A Muslim flight attendant who was placed on unpaid leave last summer after she refused to serve passengers alcohol is suing the airline.
The lawsuit has been filed on her behalf by the Council on American-Islamic Relations (CAIR) in Michigan.
Dawud Walid, executive director of the CAIR Michigan chapter, said that Ms Stanley began working at the airline when she was not a Muslim and she did serve alcohol.
She converted to Islam two years ago and later found out it was forbidden to serve alcohol so she went to her supervisor to note her concerns.
Her supervisor reportedly told her she could ask another colleague to serve passengers who wanted an alcoholic beverage.
This accommodation worked out for "dozens of flights", according to Mr Walid.
She was put on 12 months of unpaid leave, however, after another flight attendant complained.
"Under the guise of American law, a American is allowed reasonable accommodation for their religion as it long as it isn’t casing undue hardship," he said.
"So it obviously was not causing undue hardship because there were two flight attendants and it was moving along smoothly until another flight attendant decided that they had an issue with Ms Stanley not serving alcohol."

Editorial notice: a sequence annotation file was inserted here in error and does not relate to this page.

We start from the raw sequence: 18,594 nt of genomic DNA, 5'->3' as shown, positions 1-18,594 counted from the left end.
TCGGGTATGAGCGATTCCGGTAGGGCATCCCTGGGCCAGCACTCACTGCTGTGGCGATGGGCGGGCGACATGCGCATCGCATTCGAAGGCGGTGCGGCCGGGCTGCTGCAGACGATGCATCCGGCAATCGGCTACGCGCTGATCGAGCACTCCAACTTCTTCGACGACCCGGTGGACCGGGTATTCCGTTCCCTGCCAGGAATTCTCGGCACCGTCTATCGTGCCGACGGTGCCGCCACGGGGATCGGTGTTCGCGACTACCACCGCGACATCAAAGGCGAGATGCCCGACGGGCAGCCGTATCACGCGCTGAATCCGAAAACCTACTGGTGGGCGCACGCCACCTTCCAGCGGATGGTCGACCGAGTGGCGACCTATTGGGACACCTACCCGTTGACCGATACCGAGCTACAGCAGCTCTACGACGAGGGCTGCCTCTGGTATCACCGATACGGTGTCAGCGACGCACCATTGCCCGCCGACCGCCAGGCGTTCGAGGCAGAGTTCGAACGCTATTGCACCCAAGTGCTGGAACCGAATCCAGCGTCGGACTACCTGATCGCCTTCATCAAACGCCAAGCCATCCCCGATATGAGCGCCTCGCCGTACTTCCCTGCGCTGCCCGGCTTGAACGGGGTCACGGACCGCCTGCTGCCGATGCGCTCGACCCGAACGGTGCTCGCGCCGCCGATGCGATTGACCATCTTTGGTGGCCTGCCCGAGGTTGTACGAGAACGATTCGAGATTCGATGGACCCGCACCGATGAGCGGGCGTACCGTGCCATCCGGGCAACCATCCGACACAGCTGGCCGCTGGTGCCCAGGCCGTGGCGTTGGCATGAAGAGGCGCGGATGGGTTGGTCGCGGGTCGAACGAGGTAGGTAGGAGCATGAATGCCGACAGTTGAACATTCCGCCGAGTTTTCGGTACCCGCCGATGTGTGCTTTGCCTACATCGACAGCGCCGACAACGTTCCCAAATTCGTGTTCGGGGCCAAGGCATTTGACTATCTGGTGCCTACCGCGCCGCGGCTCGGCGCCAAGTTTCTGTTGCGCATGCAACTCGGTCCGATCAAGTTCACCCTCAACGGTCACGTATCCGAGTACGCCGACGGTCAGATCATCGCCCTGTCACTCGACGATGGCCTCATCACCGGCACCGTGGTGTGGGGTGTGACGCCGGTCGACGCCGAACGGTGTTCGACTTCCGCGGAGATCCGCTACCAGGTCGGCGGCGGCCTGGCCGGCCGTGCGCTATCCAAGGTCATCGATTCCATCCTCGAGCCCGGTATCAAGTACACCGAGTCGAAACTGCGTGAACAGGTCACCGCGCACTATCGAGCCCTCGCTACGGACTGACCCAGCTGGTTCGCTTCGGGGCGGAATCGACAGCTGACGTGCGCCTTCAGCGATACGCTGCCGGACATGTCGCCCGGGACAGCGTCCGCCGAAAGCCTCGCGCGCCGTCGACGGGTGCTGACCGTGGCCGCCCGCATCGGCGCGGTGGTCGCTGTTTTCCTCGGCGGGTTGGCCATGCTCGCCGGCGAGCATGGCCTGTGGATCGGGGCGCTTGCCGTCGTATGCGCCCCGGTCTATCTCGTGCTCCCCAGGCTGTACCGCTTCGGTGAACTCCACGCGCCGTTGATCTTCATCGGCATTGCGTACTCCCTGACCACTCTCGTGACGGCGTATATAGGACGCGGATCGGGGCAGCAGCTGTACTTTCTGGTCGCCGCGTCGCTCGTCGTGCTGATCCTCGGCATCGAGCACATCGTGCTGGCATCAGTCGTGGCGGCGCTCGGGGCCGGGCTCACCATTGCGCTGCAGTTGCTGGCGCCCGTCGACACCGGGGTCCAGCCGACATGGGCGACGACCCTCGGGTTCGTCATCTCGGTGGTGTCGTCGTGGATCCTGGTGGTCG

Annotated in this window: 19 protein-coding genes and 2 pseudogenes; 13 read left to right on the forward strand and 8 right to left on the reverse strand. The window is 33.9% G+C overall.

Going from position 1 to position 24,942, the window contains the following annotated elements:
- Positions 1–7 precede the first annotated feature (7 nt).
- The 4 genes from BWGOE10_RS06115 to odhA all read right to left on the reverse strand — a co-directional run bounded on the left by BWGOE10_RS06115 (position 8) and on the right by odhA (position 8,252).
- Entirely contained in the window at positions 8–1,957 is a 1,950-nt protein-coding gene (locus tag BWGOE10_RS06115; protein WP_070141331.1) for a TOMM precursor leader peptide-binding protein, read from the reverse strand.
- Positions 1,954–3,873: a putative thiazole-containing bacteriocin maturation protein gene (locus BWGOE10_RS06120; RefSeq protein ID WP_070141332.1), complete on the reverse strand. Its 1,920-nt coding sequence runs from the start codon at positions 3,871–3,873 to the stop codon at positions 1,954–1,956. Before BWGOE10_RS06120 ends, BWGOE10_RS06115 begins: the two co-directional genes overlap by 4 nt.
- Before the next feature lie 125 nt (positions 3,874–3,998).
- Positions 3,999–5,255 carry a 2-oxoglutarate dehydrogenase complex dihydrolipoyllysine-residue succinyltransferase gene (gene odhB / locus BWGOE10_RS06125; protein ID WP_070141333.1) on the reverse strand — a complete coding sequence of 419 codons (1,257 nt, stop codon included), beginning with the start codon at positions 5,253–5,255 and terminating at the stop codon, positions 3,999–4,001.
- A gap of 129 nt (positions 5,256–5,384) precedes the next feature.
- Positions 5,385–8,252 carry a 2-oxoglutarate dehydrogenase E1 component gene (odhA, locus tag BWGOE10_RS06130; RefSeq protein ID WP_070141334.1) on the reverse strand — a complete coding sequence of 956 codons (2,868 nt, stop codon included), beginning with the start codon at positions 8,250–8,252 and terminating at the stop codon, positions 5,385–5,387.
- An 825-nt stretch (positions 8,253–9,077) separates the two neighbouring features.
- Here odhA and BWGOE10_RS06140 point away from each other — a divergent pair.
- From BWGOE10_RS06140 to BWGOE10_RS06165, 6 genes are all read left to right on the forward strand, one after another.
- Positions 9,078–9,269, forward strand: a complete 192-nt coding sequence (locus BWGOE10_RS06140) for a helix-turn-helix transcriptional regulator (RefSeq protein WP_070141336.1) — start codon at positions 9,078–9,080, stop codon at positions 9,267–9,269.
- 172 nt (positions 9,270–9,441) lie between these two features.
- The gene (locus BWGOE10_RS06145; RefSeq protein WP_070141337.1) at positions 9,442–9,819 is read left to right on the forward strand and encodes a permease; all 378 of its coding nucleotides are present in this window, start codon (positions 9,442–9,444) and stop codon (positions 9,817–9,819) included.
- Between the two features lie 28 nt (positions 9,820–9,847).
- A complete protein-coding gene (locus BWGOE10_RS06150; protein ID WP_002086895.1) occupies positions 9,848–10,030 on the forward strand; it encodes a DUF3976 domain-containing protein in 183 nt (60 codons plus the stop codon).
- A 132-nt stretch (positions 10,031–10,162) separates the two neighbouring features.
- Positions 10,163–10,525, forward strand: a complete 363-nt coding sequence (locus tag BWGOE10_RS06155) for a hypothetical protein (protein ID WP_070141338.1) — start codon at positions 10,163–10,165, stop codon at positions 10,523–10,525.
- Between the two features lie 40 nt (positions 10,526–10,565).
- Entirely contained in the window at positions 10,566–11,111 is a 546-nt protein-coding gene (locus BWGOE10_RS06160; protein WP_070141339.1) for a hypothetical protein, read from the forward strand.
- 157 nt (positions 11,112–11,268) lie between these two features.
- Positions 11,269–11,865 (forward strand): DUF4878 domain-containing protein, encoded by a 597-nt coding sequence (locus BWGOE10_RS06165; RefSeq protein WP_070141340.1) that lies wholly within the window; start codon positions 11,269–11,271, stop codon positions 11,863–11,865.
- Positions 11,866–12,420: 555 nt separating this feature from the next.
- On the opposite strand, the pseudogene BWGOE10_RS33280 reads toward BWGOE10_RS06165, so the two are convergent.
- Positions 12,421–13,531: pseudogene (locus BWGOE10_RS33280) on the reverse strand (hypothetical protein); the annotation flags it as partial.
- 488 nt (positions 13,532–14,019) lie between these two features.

Lawyer Lena Masri said last year that the complaint against Ms Stanley had "Islamophobic" overtones as her client wore a headscarf and carried a book with "foreign writings” and these two things were specifically mentioned in the complaint.
"The person making the complaint, it’s very obvious that they had animus towards Muslims and Islam," added Mr Walid.
Ms Stanley told WWTJ news: "I don't think I should have to choose between practising my religion properly or earning a living."
The court case follows Ms Stanley’s complaint filed last year with the Equal Employment Opportunity Commission. The Commission reportedly dismissed her case without investigating whether ExpressJet broke the law.
Ms Stanley is suing for compensation including back pay and other damages.
A spokeswoman for ExpressJet told The Independent: "We embrace and respect the values of all of our team members. We are an equal opportunity employer with a long history of diversity in our workforce.
"As Ms Stanley is an employee, we are not able to comment on personnel matters nor can we comment at this time on any ongoing litigation."
The lawsuit follows various high profile cases from evangelical Christians who have refused to do certain things including issue gay marriage licences - such as a Kentucky probate clerk called Kim Davis - on the grounds of their religious beliefs. Ms Davis, a public official, spent several days in jail before a judge ordered her release.
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